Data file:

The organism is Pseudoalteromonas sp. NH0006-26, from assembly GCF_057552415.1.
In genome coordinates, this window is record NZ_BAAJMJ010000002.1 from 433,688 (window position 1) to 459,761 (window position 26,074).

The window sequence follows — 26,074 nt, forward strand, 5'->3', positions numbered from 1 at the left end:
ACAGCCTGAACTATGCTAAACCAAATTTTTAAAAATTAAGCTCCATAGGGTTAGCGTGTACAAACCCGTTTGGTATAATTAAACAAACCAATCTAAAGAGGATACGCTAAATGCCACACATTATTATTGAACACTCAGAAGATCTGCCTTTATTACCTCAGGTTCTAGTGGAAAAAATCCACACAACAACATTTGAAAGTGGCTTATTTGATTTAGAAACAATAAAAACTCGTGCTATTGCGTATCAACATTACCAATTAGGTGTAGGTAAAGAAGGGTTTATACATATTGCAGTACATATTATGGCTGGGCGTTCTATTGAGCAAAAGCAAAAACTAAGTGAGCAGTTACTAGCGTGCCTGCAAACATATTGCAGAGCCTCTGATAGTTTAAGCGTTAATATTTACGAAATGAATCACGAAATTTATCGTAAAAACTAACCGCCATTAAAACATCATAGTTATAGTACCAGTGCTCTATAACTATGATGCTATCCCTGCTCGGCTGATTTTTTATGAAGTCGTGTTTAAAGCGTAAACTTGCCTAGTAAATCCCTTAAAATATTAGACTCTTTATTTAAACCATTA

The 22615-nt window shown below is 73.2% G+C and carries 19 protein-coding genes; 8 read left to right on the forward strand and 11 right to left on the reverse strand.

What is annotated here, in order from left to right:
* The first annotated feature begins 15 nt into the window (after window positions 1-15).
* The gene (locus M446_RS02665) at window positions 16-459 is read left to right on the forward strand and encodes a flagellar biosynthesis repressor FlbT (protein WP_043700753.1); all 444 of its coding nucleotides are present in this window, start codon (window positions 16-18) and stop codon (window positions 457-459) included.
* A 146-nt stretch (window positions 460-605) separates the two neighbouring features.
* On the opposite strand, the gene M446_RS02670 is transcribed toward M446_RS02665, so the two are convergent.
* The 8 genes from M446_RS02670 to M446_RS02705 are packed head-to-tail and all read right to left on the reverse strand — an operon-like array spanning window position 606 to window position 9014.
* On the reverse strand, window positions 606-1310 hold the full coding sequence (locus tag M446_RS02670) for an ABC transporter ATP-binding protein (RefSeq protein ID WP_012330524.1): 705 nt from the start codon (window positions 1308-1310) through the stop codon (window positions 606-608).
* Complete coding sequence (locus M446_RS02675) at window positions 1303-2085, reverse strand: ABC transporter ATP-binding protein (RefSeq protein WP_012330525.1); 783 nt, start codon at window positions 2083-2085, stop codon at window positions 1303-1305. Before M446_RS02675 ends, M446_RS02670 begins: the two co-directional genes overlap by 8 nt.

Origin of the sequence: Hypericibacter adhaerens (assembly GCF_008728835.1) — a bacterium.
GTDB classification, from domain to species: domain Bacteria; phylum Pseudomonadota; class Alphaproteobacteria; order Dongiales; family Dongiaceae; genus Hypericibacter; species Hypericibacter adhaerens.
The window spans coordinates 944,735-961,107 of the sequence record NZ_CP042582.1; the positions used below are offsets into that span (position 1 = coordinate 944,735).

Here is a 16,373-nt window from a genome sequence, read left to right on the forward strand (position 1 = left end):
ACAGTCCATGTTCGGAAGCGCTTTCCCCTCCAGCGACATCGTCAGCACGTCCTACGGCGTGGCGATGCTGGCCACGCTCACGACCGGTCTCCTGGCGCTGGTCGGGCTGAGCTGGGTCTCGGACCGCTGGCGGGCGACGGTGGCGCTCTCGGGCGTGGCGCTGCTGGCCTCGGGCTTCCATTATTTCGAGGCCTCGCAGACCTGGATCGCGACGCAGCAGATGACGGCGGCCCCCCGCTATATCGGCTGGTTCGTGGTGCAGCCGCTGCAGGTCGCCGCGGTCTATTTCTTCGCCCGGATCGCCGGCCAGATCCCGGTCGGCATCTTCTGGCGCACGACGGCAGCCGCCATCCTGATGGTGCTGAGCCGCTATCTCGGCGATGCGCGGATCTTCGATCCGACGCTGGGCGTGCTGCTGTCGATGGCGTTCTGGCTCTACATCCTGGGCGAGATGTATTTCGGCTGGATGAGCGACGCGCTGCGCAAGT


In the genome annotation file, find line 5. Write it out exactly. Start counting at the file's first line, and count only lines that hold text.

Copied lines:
The 22615-nt window shown below is 73.2% G+C and carries 19 protein-coding genes; 8 read left to right on the forward strand and 11 right to left on the reverse strand.